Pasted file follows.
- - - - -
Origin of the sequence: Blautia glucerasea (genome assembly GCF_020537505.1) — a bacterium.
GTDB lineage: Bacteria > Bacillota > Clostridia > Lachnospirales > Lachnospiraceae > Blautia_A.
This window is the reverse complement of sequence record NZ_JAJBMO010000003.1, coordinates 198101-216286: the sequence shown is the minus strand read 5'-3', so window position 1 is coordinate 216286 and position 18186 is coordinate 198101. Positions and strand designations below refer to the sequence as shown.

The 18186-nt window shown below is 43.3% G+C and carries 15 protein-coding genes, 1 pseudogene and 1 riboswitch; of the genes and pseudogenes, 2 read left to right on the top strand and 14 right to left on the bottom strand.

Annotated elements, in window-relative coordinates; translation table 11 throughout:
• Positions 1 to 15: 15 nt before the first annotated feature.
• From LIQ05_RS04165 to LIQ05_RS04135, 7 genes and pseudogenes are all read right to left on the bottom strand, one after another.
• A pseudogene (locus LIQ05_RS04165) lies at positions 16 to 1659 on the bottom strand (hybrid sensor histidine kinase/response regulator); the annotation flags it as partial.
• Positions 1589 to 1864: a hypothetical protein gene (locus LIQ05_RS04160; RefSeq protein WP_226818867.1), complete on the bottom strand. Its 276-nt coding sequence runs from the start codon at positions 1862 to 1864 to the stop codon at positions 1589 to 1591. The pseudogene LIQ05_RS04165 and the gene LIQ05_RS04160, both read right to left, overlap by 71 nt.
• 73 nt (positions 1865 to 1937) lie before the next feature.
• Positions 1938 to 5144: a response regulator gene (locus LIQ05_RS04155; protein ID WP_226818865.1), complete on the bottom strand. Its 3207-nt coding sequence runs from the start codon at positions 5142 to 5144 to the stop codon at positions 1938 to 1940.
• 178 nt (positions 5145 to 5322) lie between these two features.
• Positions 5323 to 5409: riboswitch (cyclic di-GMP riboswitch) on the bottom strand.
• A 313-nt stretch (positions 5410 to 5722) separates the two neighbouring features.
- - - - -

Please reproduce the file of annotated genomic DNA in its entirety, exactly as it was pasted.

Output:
Origin of the sequence: Blautia glucerasea (genome assembly GCF_020537505.1) — a bacterium.
GTDB lineage: Bacteria > Bacillota > Clostridia > Lachnospirales > Lachnospiraceae > Blautia_A.
This window is the reverse complement of sequence record NZ_JAJBMO010000003.1, coordinates 198101-216286: the sequence shown is the minus strand read 5'-3', so window position 1 is coordinate 216286 and position 18186 is coordinate 198101. Positions and strand designations below refer to the sequence as shown.

The 18186-nt window shown below is 43.3% G+C and carries 15 protein-coding genes, 1 pseudogene and 1 riboswitch; of the genes and pseudogenes, 2 read left to right on the top strand and 14 right to left on the bottom strand.

Annotated elements, in window-relative coordinates; translation table 11 throughout:
• Positions 1 to 15: 15 nt before the first annotated feature.
• From LIQ05_RS04165 to LIQ05_RS04135, 7 genes and pseudogenes are all read right to left on the bottom strand, one after another.
• A pseudogene (locus LIQ05_RS04165) lies at positions 16 to 1659 on the bottom strand (hybrid sensor histidine kinase/response regulator); the annotation flags it as partial.
• Positions 1589 to 1864: a hypothetical protein gene (locus LIQ05_RS04160; RefSeq protein WP_226818867.1), complete on the bottom strand. Its 276-nt coding sequence runs from the start codon at positions 1862 to 1864 to the stop codon at positions 1589 to 1591. The pseudogene LIQ05_RS04165 and the gene LIQ05_RS04160, both read right to left, overlap by 71 nt.
• 73 nt (positions 1865 to 1937) lie before the next feature.
• Positions 1938 to 5144: a response regulator gene (locus LIQ05_RS04155; protein ID WP_226818865.1), complete on the bottom strand. Its 3207-nt coding sequence runs from the start codon at positions 5142 to 5144 to the stop codon at positions 1938 to 1940.
• 178 nt (positions 5145 to 5322) lie between these two features.
• Positions 5323 to 5409: riboswitch (cyclic di-GMP riboswitch) on the bottom strand.
• A 313-nt stretch (positions 5410 to 5722) separates the two neighbouring features.